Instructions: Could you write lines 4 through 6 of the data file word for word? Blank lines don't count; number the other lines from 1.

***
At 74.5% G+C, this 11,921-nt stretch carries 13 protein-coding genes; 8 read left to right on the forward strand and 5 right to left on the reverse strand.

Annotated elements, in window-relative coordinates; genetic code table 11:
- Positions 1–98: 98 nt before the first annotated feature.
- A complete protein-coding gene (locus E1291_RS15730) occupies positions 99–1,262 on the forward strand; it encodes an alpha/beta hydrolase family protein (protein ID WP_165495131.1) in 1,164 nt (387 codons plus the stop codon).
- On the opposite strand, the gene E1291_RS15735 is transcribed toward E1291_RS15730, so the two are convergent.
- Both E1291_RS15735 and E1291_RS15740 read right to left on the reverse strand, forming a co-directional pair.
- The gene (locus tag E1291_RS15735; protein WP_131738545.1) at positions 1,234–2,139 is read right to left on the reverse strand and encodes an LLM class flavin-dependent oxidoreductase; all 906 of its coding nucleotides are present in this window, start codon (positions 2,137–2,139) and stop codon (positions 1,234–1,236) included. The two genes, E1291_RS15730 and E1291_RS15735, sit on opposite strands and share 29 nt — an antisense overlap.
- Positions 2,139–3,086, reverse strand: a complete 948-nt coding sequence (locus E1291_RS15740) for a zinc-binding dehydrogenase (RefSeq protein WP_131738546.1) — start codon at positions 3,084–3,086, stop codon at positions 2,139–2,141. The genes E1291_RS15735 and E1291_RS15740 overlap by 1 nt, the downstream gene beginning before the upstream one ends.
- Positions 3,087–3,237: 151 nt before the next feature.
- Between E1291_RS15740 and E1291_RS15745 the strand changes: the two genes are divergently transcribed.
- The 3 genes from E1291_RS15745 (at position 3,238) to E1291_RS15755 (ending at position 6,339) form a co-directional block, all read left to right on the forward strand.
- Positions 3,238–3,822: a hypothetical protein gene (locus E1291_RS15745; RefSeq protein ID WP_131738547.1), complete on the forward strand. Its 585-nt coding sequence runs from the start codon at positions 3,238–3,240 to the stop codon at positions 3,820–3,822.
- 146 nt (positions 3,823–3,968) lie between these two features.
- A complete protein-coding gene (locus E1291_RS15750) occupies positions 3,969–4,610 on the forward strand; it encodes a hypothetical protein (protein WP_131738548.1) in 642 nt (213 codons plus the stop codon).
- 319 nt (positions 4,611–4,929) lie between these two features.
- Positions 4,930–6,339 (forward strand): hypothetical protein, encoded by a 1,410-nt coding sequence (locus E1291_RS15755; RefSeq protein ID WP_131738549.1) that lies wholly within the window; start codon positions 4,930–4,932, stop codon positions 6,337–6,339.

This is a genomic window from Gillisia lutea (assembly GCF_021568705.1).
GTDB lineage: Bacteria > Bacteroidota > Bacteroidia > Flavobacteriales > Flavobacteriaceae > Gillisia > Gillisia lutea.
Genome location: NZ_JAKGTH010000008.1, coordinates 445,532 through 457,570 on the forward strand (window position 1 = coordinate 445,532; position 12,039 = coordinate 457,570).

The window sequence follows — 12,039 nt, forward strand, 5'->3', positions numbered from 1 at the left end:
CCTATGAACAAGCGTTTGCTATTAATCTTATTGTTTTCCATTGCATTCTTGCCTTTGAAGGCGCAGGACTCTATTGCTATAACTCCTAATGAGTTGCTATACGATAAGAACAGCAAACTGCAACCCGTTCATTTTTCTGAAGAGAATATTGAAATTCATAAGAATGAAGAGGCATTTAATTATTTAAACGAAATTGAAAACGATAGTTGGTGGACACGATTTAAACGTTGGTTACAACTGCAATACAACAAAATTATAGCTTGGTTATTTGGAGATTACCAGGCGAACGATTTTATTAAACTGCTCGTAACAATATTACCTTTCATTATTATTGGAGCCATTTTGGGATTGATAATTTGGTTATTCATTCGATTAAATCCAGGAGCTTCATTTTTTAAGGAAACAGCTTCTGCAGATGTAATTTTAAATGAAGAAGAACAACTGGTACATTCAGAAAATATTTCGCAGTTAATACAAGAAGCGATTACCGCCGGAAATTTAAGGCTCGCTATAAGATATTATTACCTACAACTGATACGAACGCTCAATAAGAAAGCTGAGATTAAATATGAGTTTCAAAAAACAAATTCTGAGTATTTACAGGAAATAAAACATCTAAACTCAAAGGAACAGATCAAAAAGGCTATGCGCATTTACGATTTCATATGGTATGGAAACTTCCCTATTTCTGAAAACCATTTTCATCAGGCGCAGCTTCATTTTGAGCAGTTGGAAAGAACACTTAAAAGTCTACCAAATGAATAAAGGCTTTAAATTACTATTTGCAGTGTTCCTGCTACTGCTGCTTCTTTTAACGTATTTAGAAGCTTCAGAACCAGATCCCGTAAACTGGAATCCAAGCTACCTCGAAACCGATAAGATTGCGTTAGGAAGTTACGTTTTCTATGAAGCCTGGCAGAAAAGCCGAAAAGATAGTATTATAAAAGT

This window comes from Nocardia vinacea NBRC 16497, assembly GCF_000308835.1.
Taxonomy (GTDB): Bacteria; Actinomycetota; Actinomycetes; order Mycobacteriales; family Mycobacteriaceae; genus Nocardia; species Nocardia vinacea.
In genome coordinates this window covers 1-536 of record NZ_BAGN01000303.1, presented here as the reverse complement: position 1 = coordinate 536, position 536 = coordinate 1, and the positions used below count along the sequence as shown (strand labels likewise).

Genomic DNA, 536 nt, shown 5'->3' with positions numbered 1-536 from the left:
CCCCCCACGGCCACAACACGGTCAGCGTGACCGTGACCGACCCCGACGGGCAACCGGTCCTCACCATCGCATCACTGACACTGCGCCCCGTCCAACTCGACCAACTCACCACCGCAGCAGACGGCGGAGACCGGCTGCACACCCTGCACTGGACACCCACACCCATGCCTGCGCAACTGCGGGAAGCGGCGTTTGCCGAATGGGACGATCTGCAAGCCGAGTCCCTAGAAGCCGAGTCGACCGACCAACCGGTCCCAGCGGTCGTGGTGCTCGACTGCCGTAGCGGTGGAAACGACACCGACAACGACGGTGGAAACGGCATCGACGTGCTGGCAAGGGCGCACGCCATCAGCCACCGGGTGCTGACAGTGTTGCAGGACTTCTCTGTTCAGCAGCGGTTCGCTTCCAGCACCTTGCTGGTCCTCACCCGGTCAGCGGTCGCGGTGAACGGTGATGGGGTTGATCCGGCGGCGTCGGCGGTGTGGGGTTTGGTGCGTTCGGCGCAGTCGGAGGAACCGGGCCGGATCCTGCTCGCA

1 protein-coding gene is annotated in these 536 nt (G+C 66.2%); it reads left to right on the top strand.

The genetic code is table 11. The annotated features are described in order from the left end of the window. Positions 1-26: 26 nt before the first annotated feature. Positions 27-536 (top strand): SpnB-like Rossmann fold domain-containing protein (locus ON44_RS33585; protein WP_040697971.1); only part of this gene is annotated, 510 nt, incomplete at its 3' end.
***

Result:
- A complete protein-coding gene (locus E1291_RS15730) occupies positions 99–1,262 on the forward strand; it encodes an alpha/beta hydrolase family protein (protein ID WP_165495131.1) in 1,164 nt (387 codons plus the stop codon).
- On the opposite strand, the gene E1291_RS15735 is transcribed toward E1291_RS15730, so the two are convergent.
- Both E1291_RS15735 and E1291_RS15740 read right to left on the reverse strand, forming a co-directional pair.